Since 2003 I have been helping individuals and organisations implement data governance and since 2011 I’ve been running training courses on data governance. One of the interesting things that I have noticed is that most people think data governance is a technical or analytical subject, but in reality the majority of data governance activities are undertaken by business users.

I have discovered the most successful data governance schemes are run as change management initiatives, led and supported by individuals with well developed soft skills.

Passion, enthusiasm and the ability to motivate others towards achievement of a goal, whether in data governance or any major change programme, will stack the odds of success in your favour. To some of you reading this, Data Governance may seem a strange thing to be passionate about, but consider this:

If you’re not buying it, they’re not buying it!

And that means bad news for everyone.

Being a strong communicator is also a huge asset. You will need to convince people on a large scale, and influence them individually when proposing new approaches to governing their data. As with any change there will be resistance and having the soft skills to deal with that resistance positively definitely works to your advantage.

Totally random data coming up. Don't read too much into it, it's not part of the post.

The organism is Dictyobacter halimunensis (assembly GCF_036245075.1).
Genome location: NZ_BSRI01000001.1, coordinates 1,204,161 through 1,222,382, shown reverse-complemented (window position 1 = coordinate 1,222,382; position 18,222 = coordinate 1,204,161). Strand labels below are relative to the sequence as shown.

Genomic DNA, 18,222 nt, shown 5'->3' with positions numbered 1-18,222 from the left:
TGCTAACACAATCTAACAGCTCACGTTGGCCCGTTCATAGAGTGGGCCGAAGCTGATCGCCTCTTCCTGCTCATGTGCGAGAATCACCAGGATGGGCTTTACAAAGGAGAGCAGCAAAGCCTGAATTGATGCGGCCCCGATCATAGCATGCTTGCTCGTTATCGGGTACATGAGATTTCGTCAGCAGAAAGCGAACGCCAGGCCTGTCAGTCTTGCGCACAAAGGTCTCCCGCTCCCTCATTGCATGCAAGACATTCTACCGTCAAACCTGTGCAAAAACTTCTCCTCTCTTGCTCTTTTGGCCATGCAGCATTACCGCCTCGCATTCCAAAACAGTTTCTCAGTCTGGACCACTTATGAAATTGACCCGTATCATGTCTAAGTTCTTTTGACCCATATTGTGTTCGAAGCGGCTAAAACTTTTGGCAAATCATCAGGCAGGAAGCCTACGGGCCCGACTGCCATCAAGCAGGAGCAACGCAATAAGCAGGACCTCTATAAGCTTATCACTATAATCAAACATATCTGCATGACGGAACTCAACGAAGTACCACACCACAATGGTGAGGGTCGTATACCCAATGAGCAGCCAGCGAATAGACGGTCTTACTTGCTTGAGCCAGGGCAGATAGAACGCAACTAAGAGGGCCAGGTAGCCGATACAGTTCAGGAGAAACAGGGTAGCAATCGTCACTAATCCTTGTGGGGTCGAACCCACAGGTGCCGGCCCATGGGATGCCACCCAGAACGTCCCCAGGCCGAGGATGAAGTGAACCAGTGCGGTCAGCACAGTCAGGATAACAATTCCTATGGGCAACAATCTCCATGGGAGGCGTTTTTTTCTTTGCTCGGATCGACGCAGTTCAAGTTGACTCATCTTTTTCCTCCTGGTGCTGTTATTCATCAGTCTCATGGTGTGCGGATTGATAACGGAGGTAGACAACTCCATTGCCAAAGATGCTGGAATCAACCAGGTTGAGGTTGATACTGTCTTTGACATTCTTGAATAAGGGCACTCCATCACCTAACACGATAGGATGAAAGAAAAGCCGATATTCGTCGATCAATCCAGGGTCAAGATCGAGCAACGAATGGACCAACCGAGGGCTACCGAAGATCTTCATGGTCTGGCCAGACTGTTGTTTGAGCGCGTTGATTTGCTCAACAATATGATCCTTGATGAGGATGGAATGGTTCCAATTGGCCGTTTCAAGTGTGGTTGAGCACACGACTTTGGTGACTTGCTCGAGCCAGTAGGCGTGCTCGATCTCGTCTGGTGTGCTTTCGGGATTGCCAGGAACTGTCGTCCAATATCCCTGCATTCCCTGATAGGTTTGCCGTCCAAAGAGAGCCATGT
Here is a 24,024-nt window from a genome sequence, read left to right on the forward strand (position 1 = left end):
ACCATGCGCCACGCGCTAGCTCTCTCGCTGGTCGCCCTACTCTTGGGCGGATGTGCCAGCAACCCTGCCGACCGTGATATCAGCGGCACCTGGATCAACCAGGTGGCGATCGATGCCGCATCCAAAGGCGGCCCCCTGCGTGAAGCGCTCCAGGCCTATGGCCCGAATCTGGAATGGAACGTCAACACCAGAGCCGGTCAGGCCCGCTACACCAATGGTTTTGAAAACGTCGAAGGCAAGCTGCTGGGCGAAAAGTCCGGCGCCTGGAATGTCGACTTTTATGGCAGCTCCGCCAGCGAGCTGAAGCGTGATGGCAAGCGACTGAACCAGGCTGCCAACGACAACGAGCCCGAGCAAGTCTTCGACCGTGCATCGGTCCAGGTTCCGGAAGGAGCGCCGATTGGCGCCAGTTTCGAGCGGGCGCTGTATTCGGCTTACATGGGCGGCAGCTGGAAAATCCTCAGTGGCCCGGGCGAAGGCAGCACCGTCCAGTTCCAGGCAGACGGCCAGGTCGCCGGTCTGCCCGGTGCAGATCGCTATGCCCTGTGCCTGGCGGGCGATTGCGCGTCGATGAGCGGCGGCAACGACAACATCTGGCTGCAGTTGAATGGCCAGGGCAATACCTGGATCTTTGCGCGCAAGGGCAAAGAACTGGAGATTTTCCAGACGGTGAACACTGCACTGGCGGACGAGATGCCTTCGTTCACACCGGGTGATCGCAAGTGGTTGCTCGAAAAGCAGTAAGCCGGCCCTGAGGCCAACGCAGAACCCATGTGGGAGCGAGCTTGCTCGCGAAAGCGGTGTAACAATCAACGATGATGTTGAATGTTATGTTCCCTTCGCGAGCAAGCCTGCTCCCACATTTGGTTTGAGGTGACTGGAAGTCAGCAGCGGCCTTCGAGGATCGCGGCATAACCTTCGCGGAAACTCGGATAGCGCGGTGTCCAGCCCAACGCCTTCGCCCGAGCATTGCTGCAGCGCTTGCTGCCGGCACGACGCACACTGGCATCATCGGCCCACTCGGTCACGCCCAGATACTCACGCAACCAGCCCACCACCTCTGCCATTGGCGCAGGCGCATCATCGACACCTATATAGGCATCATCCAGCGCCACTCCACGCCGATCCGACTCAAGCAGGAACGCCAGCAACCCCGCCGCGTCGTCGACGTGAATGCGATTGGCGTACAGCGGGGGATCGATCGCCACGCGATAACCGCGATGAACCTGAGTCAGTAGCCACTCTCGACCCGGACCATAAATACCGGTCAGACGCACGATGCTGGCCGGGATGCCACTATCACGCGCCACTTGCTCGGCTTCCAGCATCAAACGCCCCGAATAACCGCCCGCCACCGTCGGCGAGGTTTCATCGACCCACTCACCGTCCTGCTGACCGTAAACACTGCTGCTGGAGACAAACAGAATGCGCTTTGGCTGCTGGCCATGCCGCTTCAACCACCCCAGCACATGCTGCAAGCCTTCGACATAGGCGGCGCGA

If you are currently working on a data governance initiative and feel that communication skills are not your strong suit, don’t worry – they can be learned through training, coaching and of course practice!

For example, in my standard one day course there is a section entirely devoted to the soft skills you need to be successful at data governance. The day is also full of group exercises and discussions to help attendees practice sharing their passion for the subject.

So whatever stage you currently are in your data governance journey don’t forget that spending some time focussing on your soft skills will make a significant contribution to the success of your initiative.

(About the author: Nicola Askham is The Data Goverance Coach. This post originally appeared on her blog, which can be viewed here)

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